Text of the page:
I would dearly love for a better-curated environment on Steam. Allow Indie’s a way in, absolutely… But not this opening of the flood gates we’ve had for the past few years. As it opens the door not only for legitimate passion projects that are attempting, to the best of their ability, to actually be something special to a whole new category of shovelware, asset flips, and other very low effort entries that should never be foisted on anyone beyond the creator’s best mates and family. 😉
But that second tweet, oof! Clearly taken from the Blizzard school of public relations.
I am hugely in favor of curating spaces to fit your own needs – and while I can in some ways agree with your sentiment of getting rid of the asset flips, I hesitate to want to give the keys to the castle, as it were either to (a) machine learning or (b) individuals. There’s a lot of things I don’t like that other people enjoy, and who am I to try to prevent their access? IIRC, Steam has tried out a lot of different options over the years to limit submissions, and open access seems to be what works best for them. If it ends up costing them too much money, or putting excessive strain on their infrastructure, then we’ll likely see a policy change.
But for me, 1% is a ludicrously low number to expect someone to be bashing their face into things that will make them despair over the current state of indie games. I would even argue that if time & cost were no object, you could hit 10% and still (mostly) stay in your preferred genre wheelhouse and be playing decent titles. There’s a LOT of good stuff out there, and it just keeps coming.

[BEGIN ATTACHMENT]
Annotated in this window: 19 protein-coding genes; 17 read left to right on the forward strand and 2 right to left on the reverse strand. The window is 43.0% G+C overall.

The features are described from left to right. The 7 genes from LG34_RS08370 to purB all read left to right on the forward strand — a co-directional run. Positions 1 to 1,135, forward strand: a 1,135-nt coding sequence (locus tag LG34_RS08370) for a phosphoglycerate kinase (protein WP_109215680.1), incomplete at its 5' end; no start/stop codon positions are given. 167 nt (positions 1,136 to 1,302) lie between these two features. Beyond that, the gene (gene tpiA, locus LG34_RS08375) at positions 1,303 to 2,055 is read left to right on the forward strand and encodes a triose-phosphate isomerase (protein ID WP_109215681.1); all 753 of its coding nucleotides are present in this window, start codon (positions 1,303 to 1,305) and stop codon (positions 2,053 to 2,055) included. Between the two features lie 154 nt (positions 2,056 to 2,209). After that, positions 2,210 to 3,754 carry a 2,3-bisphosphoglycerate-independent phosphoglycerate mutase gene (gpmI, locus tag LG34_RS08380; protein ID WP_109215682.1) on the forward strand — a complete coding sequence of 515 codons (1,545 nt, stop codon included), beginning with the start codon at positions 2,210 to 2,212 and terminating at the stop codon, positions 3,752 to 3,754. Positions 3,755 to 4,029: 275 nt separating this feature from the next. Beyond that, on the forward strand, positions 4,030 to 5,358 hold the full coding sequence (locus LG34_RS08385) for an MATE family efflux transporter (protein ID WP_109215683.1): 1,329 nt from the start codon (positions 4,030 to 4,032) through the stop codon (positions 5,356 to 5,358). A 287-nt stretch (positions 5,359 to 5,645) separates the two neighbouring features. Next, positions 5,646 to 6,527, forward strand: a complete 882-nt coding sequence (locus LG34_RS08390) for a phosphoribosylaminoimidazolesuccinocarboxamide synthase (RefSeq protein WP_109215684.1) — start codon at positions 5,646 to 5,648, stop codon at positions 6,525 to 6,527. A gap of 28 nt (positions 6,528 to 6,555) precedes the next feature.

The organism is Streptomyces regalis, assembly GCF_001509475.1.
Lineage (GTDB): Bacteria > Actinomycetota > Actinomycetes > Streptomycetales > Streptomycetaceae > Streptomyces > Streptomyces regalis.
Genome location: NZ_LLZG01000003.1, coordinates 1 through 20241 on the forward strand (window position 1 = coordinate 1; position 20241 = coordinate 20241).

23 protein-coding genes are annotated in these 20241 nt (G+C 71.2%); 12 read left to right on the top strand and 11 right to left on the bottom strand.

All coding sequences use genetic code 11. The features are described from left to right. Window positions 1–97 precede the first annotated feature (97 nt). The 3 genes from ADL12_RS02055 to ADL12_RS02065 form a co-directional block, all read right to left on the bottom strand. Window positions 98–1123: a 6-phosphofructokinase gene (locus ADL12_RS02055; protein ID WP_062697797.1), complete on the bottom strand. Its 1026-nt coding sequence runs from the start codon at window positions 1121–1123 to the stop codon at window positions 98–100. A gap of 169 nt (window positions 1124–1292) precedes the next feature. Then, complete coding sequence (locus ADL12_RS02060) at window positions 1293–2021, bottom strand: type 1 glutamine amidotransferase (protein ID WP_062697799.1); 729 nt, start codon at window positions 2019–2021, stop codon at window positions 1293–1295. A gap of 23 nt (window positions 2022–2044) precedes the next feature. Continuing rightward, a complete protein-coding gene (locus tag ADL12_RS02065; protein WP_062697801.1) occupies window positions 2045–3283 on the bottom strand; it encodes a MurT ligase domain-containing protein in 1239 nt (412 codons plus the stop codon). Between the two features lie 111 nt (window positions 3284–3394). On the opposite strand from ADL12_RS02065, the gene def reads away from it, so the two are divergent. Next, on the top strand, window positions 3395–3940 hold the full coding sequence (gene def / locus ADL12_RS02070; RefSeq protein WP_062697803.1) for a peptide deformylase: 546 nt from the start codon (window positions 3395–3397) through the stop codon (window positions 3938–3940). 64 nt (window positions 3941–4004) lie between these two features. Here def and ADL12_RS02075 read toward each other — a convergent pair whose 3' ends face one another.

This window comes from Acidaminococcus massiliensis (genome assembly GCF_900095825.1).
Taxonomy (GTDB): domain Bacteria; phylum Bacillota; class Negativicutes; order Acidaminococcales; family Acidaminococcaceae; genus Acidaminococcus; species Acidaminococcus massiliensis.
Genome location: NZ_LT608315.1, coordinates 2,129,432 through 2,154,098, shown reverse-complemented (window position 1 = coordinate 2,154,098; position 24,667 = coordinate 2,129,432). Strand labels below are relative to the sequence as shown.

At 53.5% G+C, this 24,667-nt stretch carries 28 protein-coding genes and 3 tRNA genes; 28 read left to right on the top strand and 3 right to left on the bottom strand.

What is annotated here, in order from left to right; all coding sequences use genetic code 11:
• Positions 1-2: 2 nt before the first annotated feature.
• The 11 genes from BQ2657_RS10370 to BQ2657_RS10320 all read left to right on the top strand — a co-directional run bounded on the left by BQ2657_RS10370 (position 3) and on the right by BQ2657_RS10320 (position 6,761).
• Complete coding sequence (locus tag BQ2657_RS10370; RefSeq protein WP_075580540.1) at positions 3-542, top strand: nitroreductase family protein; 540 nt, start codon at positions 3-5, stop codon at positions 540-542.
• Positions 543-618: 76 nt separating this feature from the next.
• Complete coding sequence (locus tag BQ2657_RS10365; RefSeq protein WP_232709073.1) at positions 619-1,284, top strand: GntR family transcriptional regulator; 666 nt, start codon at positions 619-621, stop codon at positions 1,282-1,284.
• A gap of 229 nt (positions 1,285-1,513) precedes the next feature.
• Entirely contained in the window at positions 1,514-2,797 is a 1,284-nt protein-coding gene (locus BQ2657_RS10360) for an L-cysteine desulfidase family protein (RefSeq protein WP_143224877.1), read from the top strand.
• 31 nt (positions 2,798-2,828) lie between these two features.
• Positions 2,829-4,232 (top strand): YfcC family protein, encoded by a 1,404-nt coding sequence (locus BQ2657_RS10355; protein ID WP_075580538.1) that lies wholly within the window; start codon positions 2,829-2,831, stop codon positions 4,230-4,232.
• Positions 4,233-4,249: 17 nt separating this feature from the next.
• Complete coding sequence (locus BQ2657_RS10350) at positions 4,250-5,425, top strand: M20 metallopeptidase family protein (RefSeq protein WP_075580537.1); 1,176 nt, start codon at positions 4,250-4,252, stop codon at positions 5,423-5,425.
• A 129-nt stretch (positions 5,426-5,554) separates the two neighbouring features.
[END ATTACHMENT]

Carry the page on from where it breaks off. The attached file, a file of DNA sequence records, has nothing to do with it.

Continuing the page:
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I don’t know… do you think someone from a company that produces games for a living might perhaps not be the most objective commentator on an issue like this? I mean, if 99% of the games were to magically vanish, wouldn’t that also be 99% of the competition?
The issue of not being able to find stuff on Steam because there’s so much stuff there is an issue with Steam, not with the stuff. I’d be open to arguments on the potential ecological impact of all that unplayed software, if there are any, but not on the existential question of whether the games themselves are valid or not. Someone made them so of course they are. They either represent self-expression or someone’s attempt to support themselves by their own efforts. Well, unless they’re literally rip-offs of other people’s work, but again, policing that is a Steam issue. You can’t moderate the behavior of law-abiding citizens on the off-chance that their entirely bona fide, legal activities make it harder to spot the criminals hiding among them.
Yeah the whole “This is how I made money, but you shouldn’t do it because reasons” really irked me.
The statement of “less than a month of trying to play indie games will cause deep despair” sent me over the edge. Like, dude. WHAT DO YOU THINK THE GAMES YOU’VE MADE ARE?
I could somewhat agree to Mr. Vogel’s first tweet but the second one seems far fetched. I see nothing wrong defending the indie devs even if I don’t play a 100 games/month. I’ve been in contact with the solo dev, Tim of a game called “Little Hats” on Steam. He asked me to play through the first few hours & test the waters. I understood that the game was obviously not polished enough & he was still excited to hear about it. He was even kind enough to give the game (at Early Access) away for free.
I came to realise the amout of time, effort & cost he had to put in himself & it’s definitely not encouraging if it releases only to be overshadowed by AAA titles just because someone said if you’re not playing enough indie games, you aren’t playing any at all -_-
It’s not by pity but mere appreciation of going through the troubles to make your own game that I defend these devs. Indie games involve little to no advertising & it’s not like adding them to Steam creates a lemon problem anyway.